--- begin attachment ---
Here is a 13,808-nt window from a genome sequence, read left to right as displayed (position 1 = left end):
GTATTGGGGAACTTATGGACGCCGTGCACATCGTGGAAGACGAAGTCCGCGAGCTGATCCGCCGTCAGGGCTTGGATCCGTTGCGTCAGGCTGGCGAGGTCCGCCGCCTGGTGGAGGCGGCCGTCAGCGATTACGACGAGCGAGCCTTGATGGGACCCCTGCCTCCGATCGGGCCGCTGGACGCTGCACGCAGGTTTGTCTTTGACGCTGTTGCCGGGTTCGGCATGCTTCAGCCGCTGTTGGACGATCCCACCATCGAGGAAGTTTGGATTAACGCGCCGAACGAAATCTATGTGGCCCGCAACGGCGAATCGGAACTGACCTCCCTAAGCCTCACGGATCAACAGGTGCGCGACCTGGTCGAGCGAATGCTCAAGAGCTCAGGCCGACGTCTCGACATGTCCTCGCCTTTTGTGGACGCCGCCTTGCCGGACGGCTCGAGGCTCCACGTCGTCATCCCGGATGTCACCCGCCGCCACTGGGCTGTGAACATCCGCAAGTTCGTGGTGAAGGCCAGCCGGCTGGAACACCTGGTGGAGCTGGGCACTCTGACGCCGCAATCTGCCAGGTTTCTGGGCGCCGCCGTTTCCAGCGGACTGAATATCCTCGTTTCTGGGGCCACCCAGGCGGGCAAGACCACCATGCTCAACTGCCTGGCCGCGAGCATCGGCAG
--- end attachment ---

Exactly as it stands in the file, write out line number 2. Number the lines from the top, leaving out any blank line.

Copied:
GTATTGGGGAACTTATGGACGCCGTGCACATCGTGGAAGACGAAGTCCGCGAGCTGATCCGCCGTCAGGGCTTGGATCCGTTGCGTCAGGCTGGCGAGGTCCGCCGCCTGGTGGAGGCGGCCGTCAGCGATTACGACGAGCGAGCCTTGATGGGACCCCTGCCTCCGATCGGGCCGCTGGACGCTGCACGCAGGTTTGTCTTTGACGCTGTTGCCGGGTTCGGCATGCTTCAGCCGCTGTTGGACGATCCCACCATCGAGGAAGTTTGGATTAACGCGCCGAACGAAATCTATGTGGCCCGCAACGGCGAATCGGAACTGACCTCCCTAAGCCTCACGGATCAACAGGTGCGCGACCTGGTCGAGCGAATGCTCAAGAGCTCAGGCCGACGTCTCGACATGTCCTCGCCTTTTGTGGACGCCGCCTTGCCGGACGGCTCGAGGCTCCACGTCGTCATCCCGGATGTCACCCGCCGCCACTGGGCTGTGAACATCCGCAAGTTCGTGGTGAAGGCCAGCCGGCTGGAACACCTGGTGGAGCTGGGCACTCTGACGCCGCAATCTGCCAGGTTTCTGGGCGCCGCCGTTTCCAGCGGACTGAATATCCTCGTTTCTGGGGCCACCCAGGCGGGCAAGACCACCATGCTCAACTGCCTGGCCGCGAGCATCGGCAG